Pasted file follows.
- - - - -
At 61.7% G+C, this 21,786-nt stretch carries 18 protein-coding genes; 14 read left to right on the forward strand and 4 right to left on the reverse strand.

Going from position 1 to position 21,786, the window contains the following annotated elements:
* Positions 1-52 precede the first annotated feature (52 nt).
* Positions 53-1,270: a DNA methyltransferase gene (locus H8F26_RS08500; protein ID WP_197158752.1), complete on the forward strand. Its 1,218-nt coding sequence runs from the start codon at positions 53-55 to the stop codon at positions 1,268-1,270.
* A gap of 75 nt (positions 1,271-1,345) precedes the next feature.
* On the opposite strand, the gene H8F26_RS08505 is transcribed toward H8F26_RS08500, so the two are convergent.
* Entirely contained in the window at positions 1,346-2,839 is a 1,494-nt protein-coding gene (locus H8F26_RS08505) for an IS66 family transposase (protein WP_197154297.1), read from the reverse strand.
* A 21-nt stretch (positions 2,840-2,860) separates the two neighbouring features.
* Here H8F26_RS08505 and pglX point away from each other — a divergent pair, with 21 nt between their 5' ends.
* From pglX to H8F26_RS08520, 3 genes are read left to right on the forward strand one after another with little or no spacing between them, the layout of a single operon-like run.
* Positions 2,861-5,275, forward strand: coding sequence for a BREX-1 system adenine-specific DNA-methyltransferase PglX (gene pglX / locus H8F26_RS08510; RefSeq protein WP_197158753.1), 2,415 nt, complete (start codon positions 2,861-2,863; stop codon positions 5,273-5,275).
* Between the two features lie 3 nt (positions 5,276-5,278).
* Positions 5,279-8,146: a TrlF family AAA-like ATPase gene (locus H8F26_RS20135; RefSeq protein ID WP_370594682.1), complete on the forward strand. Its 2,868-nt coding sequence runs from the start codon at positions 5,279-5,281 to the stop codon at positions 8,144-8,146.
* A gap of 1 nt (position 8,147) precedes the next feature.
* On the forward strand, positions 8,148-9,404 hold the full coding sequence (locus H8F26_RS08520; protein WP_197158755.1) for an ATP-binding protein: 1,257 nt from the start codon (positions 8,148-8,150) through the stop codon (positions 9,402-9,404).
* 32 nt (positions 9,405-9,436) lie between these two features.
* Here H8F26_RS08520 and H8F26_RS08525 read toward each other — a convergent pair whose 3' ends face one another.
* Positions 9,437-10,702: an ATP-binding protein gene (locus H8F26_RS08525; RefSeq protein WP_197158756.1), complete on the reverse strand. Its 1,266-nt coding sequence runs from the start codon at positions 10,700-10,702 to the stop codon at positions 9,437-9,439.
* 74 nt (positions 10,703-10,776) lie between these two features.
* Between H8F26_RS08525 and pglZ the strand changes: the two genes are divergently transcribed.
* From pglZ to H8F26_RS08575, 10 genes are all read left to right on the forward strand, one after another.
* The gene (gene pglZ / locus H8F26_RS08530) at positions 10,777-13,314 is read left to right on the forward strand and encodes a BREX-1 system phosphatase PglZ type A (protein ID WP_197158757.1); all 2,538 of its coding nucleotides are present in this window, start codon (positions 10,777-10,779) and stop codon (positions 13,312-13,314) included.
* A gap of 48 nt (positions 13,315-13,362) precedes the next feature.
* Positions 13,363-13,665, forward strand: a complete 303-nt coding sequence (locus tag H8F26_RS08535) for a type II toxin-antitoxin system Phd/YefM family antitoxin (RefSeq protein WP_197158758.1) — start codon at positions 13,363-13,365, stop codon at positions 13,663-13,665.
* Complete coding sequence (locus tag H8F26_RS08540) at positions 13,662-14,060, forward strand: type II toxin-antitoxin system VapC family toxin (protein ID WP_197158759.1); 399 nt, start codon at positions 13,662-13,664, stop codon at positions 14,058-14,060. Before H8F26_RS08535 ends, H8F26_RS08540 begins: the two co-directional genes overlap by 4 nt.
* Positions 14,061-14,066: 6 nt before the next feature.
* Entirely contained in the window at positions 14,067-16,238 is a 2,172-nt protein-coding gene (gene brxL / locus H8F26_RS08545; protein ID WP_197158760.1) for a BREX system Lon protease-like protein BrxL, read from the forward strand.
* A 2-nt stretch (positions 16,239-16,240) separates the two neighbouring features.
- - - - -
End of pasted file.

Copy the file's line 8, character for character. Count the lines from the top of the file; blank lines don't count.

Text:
* A 21-nt stretch (positions 2,840-2,860) separates the two neighbouring features.